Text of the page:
Difference Between FIFO vs LIFO
To determine the value of unsold inventory, transactions like stock repurchase and the cost of goods sold that need to be reported at the end of accounting period, few accounting methods are used which are referred to as FIFO and LIFO.
There are two kinds of accounting methods – FIFO and LIFO. The goods most recently added to the inventory which are unsold are known to be under the method First in First Out i.e. FIFO. And the method in which the goods are most recently added to the inventory is sold first, so the ones that are added to the inventory the earliest are the unsold goods are known as Last In First Out i.e. LIFO.
First in First out accounting method usage is allowed by the GAAP and IFRS and hence is considered to be more popular.
On the other hand, Last in First out is not permitted by the IFRS standard so it is less popular, to be lower in inflationary times, it does, however, allow the inventory valuation.
First in First out, on one hand, is when the goods enter (inventory) and leaves (sold) the inventory as the latest entry from the bottom side of the below inventory box
FIFO – Good 1 enters first and leaves the inventory first.
Last in First out, on the other hand, is when the good entered first leaves (sold) the inventory box last.
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LIFO – Good 4 enters last and leaves the inventory first.
In this FIFO vs LIFO article, we will understand both FIFO and LIFO methods in detail. We will also look at the comparative analysis between them.LIFO – Good 4 enters last and leaves the inventory first.
Without any ado, let’s get started with the head to head difference between FIFO vs LIFO first. Then we will talk about each of the methods separately.
FIFO vs LIFO out Infographics
Below are the top 7 differences between FIFO vs LIFO (First in First out vs Last in First out)
Key differences between FIFO vs LIFO
As you can see there are many difference between FIFO vs LIFO. Let’s look at the top difference between FIFO vs LIFO are as follows:
- First in First out is the method used in most of the businesses. Last in First out, on the other hand, are few businesses where the oldest items are kept in stock.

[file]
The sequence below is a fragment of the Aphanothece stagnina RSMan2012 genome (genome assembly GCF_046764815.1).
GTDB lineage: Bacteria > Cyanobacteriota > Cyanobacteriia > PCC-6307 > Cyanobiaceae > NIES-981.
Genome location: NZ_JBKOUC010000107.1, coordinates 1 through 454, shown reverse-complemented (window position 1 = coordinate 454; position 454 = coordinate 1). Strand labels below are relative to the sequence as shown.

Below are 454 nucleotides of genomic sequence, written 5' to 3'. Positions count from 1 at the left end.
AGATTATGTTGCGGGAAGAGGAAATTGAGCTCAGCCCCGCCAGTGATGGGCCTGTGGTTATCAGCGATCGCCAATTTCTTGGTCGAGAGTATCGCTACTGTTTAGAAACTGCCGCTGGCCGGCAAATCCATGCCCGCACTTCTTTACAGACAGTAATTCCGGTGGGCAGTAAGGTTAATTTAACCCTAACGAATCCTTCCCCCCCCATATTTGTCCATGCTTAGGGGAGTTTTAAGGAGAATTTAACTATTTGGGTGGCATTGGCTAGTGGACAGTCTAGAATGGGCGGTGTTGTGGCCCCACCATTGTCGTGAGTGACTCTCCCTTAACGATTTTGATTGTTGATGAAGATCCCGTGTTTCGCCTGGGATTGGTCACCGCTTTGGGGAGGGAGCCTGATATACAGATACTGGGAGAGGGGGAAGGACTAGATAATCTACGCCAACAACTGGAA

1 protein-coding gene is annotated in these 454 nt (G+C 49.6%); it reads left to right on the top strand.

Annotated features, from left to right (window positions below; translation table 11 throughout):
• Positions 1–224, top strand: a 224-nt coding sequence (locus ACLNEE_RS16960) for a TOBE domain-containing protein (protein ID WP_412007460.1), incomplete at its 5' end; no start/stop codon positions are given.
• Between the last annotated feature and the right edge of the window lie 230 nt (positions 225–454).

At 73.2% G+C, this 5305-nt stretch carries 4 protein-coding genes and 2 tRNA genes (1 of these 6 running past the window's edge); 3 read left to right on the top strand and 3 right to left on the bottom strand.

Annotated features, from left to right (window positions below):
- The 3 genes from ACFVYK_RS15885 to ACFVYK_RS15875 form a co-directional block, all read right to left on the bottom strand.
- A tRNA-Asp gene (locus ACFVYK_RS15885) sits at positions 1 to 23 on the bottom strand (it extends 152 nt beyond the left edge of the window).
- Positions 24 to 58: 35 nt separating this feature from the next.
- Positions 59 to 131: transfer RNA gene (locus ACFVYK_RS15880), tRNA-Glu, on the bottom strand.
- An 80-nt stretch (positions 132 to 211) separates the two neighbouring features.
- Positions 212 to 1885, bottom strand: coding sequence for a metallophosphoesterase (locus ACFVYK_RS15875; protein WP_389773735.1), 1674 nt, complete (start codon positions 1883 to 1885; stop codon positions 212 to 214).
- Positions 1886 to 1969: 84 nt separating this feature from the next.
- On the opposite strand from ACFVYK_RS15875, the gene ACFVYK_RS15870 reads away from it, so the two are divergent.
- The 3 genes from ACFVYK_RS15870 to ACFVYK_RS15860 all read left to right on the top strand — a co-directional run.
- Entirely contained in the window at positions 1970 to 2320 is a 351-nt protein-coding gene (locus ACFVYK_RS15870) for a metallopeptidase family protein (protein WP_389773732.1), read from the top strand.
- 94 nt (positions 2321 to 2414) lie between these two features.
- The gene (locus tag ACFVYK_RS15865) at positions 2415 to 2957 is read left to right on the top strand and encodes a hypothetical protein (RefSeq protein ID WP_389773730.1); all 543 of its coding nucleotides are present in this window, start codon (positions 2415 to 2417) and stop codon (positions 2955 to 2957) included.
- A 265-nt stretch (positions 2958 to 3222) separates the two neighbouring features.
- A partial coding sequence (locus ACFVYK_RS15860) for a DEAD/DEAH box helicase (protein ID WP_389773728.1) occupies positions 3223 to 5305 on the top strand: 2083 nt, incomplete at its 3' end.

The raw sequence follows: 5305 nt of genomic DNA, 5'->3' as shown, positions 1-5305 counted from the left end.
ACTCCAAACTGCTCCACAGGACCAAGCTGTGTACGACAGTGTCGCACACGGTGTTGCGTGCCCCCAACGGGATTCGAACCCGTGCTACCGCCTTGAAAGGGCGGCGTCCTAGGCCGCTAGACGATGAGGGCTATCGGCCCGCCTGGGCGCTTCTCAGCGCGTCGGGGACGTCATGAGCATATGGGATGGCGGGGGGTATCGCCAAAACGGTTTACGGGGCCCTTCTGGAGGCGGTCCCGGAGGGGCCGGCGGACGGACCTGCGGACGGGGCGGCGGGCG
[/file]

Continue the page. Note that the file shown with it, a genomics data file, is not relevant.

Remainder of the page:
- First in First out has fewer inventory layers to track in turn reducing the record keeping. Last in First out have more inventory layers to track comparatively which increases the record keeping.
- First in First out increases the profit and income tax is larger. Last in First out is used to defer the payment of income taxes.
- First in First out implies the inventory which was added first will be removed first from the stock. Last in First out, on the other hand, implies inventory which was added last to the stock will be removed first.
- First in First out is given a much higher preference. Last in First out is given a much lower preference on the balance sheet.
Head To Head Comparison between FIFO vs LIFO
Below is the Comparison Table Between FIFO vs LIFO. Let’s have a look at them –
|The basis of Comparison between FIFO vs LIFO||FIFO- First in First out||LIFO- Last in First out|
|1. Meaning||First in First out method, goods acquired most recently in the unsold inventory||Last in First out method, can be defined as the earliest acquired goods in the unsold inventory|
|2. Restrictions?||No restrictions by GAAP or IFRS.||IFRS restricts using the LIFO method.|
|3. Record Keeping||The number of records to be maintained in First in First out decreases.||The number of records to be maintained in Last in First out increases.|
|4. Full Form||First in First out.||Last in First out.|
|5. Impact of inflation||What decreases the cost of goods sold and increases the net profit is the fact that when costs are increasing, the items acquired later are expensive.||What increases the cost of goods sold and decreases the net profit, is the fact that when costs are increasing, the items acquired recently are more expensive.|
|6. In relation to deflation||Similarly in the deflationary period, the accounting profit is lower under the FIFO.||The accounting profit and value of unsold inventory becomes higher, in LIFO for a deflationary period.|
|7. How much is it preferred?||The preference is higher.||The preference is lower.|
Conclusion – FIFO vs LIFO
FIFO and LIFO is both important in their own terms. And they both help in reporting the value of inventory. So the question remains can a firm use both as an accounting method? The answer is yes.
It’s the inflation, because of which arises the need of having more than one accounting method. As if, the cost of material or goods purchase was the same today and last year, the cost of material would be equal to what was purchased last year. So the cost of the inventory added to the stock today will be equal to the stock one year ago. Hence, the value of the inventory whether in LIFO or FIFO will come out to be the same.
That’s why FIFO and LIFO are different methods of inventory accounting for the convenience and benefits offered by both in different conditions.
This has a been a guide to the top difference between FIFO vs LIFO. Here we also discuss the key differences with infographics, and comparison table. You may also have a look at the following articles –
- Bonds vs Stocks differences
- Interest Rate vs Annual Percentage Rate
- Monetary Policy vs Fiscal Policy
- Gross Income vs Net Income Differences
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